different types of ankle pain

Different Types of Ankle Pain and What They Mean

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Medically reviewed by Misty Seidenburg

Ankle pain has a wide range of causes. It can be linked to a specific trauma to the foot or leg, or be related to a systemic condition that affects the entire body. It’s important not to dismiss ankle pain because when left untreated, it can lead to chronic pain and more serious, long-term problems.

Let’s look at the different types of ankle pain and treatments to relieve symptoms and improve mobility and function.

Basic Ankle Anatomy

Before we dive in to the various types of ankle pain, it’s helpful to have a basic understanding of ankle structures and movement.

The shin bones of the lower leg (tibia and fibula) and talus bone meet to form the ankle joint. The ankle joint connects the foot to the lower leg. The ankle contains cartilage, ligaments, muscles, nerves, and blood vessels.

The ankle is classified as a synovial joint, and these joints are the most common and freely mobile types of joints in the body. It’s also a hinge joint, so it moves like a hinge does to open and close. The ankle bends and flexes during movement to maintain balance and stabilize the body.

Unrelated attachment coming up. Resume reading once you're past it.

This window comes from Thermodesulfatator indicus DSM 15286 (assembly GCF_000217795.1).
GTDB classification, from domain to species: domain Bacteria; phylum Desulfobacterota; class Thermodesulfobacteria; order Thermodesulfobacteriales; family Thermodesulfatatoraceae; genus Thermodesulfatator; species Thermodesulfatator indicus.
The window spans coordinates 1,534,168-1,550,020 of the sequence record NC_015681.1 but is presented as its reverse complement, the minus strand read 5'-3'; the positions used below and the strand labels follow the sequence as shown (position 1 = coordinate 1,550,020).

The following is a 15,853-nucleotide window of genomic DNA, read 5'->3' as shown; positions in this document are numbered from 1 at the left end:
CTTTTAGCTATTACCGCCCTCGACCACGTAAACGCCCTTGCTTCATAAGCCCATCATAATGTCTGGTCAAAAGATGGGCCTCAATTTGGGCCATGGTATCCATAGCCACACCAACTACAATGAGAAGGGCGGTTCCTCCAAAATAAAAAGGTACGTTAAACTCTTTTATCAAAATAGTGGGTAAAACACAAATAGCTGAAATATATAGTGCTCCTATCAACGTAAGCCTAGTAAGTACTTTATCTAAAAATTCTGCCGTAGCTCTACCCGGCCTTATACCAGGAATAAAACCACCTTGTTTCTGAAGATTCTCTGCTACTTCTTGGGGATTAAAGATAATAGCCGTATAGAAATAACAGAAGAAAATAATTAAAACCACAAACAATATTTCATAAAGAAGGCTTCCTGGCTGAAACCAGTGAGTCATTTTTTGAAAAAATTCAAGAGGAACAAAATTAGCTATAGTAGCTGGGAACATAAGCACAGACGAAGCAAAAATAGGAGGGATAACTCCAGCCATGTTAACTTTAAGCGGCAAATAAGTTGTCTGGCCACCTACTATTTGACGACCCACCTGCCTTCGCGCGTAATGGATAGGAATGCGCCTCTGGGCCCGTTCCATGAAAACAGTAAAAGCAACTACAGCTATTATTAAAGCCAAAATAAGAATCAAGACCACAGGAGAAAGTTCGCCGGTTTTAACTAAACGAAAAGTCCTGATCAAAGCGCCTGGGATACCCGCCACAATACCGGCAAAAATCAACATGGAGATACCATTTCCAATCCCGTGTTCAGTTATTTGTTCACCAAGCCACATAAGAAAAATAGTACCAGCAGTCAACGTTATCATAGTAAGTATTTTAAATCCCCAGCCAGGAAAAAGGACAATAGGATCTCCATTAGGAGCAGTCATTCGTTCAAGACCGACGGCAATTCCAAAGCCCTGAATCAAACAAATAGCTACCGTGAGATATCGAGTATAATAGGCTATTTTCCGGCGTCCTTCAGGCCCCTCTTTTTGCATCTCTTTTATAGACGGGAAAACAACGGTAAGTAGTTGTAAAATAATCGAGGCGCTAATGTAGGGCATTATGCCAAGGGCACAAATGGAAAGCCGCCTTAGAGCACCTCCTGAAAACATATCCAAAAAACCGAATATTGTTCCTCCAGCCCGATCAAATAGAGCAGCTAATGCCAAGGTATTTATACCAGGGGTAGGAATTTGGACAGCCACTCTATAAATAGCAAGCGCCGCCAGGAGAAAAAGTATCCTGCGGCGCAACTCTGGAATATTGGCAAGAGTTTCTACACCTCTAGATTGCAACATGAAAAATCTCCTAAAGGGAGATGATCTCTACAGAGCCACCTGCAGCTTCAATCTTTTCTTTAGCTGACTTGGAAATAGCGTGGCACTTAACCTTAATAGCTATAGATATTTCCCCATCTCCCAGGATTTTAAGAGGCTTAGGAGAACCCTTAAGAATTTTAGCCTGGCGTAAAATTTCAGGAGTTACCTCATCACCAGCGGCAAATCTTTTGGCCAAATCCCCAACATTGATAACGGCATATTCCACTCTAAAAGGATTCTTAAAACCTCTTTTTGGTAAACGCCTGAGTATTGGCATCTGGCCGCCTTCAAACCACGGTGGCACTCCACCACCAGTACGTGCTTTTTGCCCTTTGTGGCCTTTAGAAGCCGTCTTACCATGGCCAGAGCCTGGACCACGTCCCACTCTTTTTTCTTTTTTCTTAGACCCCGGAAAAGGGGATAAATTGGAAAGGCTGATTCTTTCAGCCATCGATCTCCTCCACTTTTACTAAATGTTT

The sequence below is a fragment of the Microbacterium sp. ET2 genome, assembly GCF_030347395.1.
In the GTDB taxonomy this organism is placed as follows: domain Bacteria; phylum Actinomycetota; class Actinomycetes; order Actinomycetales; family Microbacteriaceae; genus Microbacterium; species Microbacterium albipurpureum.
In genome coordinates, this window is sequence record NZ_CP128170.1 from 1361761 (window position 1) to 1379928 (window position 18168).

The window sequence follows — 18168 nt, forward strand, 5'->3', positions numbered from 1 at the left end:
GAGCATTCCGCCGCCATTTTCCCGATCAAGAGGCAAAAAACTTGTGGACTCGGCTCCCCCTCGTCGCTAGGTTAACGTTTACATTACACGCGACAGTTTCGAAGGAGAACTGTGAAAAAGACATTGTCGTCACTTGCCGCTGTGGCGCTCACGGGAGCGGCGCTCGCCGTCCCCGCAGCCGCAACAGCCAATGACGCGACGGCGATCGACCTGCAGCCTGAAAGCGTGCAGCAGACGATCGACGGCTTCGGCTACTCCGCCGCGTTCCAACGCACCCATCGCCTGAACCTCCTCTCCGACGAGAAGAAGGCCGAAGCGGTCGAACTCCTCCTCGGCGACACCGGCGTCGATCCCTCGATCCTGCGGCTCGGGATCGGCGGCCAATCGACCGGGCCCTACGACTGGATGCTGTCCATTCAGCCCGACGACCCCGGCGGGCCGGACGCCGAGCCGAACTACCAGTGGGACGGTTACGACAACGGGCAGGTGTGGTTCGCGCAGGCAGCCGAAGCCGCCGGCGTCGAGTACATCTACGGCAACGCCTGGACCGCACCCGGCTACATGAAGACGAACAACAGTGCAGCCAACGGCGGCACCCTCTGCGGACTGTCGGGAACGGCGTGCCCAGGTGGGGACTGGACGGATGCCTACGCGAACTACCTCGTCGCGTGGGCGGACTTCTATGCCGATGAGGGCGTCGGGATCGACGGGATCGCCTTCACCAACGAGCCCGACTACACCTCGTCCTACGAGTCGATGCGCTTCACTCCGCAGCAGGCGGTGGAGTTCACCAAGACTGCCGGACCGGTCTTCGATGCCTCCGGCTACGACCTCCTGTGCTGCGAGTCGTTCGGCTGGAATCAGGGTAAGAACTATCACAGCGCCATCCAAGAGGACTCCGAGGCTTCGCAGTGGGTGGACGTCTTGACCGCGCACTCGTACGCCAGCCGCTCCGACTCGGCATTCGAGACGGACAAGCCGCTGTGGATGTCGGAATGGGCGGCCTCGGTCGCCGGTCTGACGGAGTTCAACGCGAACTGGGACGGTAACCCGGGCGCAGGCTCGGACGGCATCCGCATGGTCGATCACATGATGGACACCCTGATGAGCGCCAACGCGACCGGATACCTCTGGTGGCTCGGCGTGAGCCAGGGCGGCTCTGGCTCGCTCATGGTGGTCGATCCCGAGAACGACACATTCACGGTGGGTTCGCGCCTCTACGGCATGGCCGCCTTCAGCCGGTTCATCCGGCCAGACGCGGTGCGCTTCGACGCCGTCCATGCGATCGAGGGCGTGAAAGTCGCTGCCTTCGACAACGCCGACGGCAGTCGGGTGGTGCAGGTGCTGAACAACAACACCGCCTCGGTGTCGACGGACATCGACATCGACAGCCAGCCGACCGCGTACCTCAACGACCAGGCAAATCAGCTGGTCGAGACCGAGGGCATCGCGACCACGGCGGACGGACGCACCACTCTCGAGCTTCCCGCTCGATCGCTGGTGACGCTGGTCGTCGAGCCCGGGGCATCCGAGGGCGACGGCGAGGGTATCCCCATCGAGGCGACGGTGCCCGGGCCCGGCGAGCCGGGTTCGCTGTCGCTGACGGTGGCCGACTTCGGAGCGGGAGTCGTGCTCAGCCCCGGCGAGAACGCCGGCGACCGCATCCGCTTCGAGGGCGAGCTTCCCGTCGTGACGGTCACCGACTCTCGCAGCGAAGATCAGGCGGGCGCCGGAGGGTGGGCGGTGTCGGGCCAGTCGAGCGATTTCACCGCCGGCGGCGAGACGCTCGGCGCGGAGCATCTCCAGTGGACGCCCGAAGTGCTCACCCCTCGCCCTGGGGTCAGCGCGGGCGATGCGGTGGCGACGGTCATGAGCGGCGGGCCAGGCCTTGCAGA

What Does Ankle Pain Feel Like?

Acute injuries, disease, or genetic conditions affecting any of these structures can cause pain in the ankle. Ankle pain can be aching, throbbing, shooting, stabbing, dull, or burning. It can come on suddenly during specific movements, or linger for long periods of time, regardless of the type of physical activity.

The location and nature of ankle pain helps physical therapists and other healthcare providers to evaluate and diagnose the underlying cause. Imaging tests also help to identify damage or disease. From there, a treatment plan is created.

Front Ankle Pain

Ankle impingement, or “footballer’s ankle” is one common cause of pain in the front, or ‘anterior’ side, of the ankle joint. Impingement involves chronic pain due to bone spurs or scar tissue from a single injury or repeated stress.

Sports and movements that involve repeated upward bending of the foot (dorsiflexion) can cause impingement. Activities more likely to lead to impingement include basketball, soccer, football, running, and ballet.

Pain from impingement often occurs at the top of the foot when bending it upwards. Some people also experience dull aching and/or swelling in the front of the ankle when it’s resting. The top of the ankle can also be tender to the touch.